Cats love being outdoors. They are natural predators and enjoy their nocturnal strolls looking for prey. But whether you live in the city or suburbs, letting your cat outdoors poses many risks. Your cat might get exposed to dangerous diseases, get hit by traffic, get poisoned, get stolen, or suffer inhuman treatment. Therefore, keeping your cat inside has several benefits. 

Benefits of Keeping Your Cat Indoors 

Restraining your cat can lengthen its life expectancy in many ways. Ideally, a cat can live up to 15 years, and keeping your cat indoors can help you keep it alive for all those years. Cats that do not go outdoors are safe from many parasites and pathogens. They stay healthier too, which will save you from those extra veterinary doctor’s bills and medicines. They are also safe from scratches and injuries from other cats or wild animals. 


A cat will indeed miss the outdoors, as outside strolls give them mental satisfaction. Cats that are not let outdoors might sit and cry in front of the door for hours. That is why if you want to save your cat and yourself from all that grief, you need to find some creative ways to keep it happy indoors. The best situation is if you’ve kept it indoors since it was a kitten. Cats that got raised indoors do not crave to go outdoors as much. But if it has not been restricted indoors from early life, they can make your life miserable. Transitioning them indoors may take some time and effort, but even the most outdoorsy cats can get transformed into getting used to the luxuries inside your house. Here are a few tips for adjusting your cat to a life indoors. 


Food is the first and foremost reason for cats to go outdoors. As we mentioned before, it is the hunt that lures cats outside at night. Giving it high-quality food such as Friskies Indoor Delights dry food for indoor cats can give it a taste of the outside world inside the house. It has an excellent nutritional balance that helps your feline friends develop lean muscles. It is also full of vitamins and minerals that help in developing a good immune system, shiny coat, and overall health. You can hide food pieces all over the house that your cat can find at night. It will keep it engaged and suppress the desire to go outside. The process will also satisfy your cat’s midnight munchies.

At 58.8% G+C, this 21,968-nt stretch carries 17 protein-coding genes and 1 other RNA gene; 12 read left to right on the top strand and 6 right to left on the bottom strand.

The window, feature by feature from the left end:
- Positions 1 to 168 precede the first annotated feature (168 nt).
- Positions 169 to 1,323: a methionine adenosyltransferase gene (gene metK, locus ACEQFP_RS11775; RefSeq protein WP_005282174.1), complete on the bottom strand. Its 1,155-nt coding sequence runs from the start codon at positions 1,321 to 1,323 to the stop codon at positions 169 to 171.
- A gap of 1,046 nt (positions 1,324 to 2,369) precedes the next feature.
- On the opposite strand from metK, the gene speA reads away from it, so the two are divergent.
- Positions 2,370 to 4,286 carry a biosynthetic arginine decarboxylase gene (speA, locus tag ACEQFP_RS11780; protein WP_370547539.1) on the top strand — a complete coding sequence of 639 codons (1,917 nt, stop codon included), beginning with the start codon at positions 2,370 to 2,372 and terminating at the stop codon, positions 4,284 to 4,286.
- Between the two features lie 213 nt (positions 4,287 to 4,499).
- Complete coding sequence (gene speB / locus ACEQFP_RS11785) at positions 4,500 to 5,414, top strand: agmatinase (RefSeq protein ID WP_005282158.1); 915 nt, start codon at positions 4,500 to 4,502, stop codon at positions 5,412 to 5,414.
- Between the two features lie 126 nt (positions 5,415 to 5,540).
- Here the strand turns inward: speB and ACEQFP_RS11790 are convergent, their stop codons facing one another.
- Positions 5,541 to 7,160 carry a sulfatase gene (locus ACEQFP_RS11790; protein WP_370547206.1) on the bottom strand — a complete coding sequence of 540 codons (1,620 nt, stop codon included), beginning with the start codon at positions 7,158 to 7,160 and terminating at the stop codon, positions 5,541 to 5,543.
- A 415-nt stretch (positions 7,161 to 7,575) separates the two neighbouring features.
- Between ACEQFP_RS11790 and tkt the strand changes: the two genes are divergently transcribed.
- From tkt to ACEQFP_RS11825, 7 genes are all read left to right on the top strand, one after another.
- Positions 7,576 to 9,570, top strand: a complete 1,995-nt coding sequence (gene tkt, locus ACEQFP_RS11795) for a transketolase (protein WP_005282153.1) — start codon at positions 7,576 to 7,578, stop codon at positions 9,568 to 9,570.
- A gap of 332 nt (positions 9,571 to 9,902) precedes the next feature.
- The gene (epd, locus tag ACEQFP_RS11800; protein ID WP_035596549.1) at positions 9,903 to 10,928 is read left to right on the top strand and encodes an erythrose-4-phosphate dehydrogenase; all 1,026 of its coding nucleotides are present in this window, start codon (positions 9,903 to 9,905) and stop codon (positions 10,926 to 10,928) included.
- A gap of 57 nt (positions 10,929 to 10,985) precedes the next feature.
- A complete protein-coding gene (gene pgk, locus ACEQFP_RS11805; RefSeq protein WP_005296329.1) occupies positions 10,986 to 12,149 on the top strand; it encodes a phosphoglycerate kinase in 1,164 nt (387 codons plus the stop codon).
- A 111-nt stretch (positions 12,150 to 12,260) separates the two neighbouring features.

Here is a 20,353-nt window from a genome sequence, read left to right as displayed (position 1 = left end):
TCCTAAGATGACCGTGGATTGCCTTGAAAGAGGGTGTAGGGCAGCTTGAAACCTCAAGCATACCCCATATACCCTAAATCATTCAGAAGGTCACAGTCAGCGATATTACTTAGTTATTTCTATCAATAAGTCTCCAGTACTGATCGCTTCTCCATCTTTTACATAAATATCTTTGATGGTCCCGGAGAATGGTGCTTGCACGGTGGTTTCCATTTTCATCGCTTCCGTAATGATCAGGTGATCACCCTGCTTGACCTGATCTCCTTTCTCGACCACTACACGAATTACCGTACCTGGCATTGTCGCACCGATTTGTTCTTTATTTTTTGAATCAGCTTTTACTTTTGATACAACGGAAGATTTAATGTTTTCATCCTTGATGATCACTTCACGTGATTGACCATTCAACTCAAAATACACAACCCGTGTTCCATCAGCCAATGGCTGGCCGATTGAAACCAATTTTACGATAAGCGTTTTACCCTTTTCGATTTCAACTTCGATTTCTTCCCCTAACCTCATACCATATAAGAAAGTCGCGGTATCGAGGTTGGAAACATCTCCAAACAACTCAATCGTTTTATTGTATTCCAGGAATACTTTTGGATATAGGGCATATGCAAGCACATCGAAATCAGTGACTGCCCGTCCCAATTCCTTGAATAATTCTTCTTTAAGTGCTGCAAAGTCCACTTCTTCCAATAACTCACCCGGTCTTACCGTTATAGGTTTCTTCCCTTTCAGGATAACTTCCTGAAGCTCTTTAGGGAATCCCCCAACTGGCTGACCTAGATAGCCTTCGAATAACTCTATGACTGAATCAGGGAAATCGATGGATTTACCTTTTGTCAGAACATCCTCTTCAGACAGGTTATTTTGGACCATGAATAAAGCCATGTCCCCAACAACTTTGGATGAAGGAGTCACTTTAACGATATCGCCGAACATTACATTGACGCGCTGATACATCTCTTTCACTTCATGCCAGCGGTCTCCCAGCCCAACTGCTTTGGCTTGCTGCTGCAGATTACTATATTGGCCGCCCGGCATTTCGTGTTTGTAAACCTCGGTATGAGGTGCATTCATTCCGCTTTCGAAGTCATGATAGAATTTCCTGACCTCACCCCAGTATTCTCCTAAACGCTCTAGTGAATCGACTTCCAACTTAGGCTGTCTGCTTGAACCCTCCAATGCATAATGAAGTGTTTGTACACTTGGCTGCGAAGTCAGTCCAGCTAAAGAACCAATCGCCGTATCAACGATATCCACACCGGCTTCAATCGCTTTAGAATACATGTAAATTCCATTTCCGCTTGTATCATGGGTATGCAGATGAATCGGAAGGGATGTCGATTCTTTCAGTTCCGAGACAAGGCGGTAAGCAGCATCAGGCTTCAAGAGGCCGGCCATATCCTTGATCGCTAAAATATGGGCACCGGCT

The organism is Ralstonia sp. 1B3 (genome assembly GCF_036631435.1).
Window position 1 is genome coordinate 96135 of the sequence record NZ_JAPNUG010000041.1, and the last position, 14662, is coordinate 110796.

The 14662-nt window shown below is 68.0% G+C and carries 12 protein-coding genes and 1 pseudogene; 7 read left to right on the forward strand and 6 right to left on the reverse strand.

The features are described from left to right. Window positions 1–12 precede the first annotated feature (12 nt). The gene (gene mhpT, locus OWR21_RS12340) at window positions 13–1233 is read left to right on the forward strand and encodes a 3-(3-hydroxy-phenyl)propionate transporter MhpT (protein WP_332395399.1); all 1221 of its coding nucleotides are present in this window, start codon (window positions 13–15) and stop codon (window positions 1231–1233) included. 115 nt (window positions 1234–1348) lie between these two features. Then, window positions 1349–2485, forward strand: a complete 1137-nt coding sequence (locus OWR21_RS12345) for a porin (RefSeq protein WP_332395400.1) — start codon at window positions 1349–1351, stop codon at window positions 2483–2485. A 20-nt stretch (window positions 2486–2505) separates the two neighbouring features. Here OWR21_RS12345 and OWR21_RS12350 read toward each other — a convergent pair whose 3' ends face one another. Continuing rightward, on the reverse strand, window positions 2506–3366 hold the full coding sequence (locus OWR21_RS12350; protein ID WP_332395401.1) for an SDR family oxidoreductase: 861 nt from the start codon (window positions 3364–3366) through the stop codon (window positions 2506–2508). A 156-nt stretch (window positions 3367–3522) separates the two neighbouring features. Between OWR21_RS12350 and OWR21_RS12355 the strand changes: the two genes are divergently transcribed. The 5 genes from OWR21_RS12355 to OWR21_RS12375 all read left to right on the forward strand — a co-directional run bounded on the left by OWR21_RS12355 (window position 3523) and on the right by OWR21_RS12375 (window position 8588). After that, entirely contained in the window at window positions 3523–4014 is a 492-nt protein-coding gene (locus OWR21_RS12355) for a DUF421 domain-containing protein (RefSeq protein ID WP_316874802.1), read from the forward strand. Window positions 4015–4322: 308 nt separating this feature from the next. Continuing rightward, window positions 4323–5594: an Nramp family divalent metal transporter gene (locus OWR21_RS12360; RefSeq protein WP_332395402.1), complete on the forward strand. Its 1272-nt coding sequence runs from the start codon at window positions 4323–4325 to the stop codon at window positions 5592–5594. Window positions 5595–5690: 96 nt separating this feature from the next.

Gradual Transition 

If your cat spends most of its time outdoors, make the shift gradually by increasing its time indoors every day. Since cats love warm and dry places, you can start the transition right before the onset of winters. That way, your cat will spend the winters indoors and won’t object too much if you don’t let it go outdoors afterward. 

Safe Garden Run 

If you have a backyard, you can allow it to have supervised and limited access outdoors. You can build a structure or enclosure in your garden that will let it stretch its legs for a bit. You can also make options to climb branches, get inside boxes, and play with some toys. 

Use a Leash 

Cats can also get trained to walk on a leash. You would need a sturdy body harness and let your cat get accustomed to it inside the house first. Do not hook the leash to its collar and ensure that its ID tag is attached to it. But do not take the cat out too often, or it might turn into a pestering behavior. Enforce on it that it can go outside only when you want. You must ensure that your family members, housemates, and visitors are aware of the same. Be careful when opening doors, because they might dash outside. Again using a leash might come in handy while opening doors. 

Enrich the Inside 

Transforming the area inside your house to please your feline friend can help the transition a lot. You need to increase the space for your cat and also include more objects of interest for it. If you have limited floor space inside your house, you can expand the area vertically. Consider placing kitty condos or indoor climbing trees with multiple poles inside the house to keep your cat busy and happy. Since cats love looking outside, place perches or shelves on the windows for its viewing pleasures. Cats that stay indoors can get fat, which can affect their health adversely. You can use simple toys that will encourage them to leap and run around the house. Cats also love to make up their sources of amusement with bags, boxes, and baskets, so you may want to leave a few of them lying around for them to play. 

Despite your best efforts, if you feel that your cat is getting stressed by not being able to go outdoors, visit a vet to get advice or stress-relieving medicines. You can also choose herbal remedies from holistic veterinarians.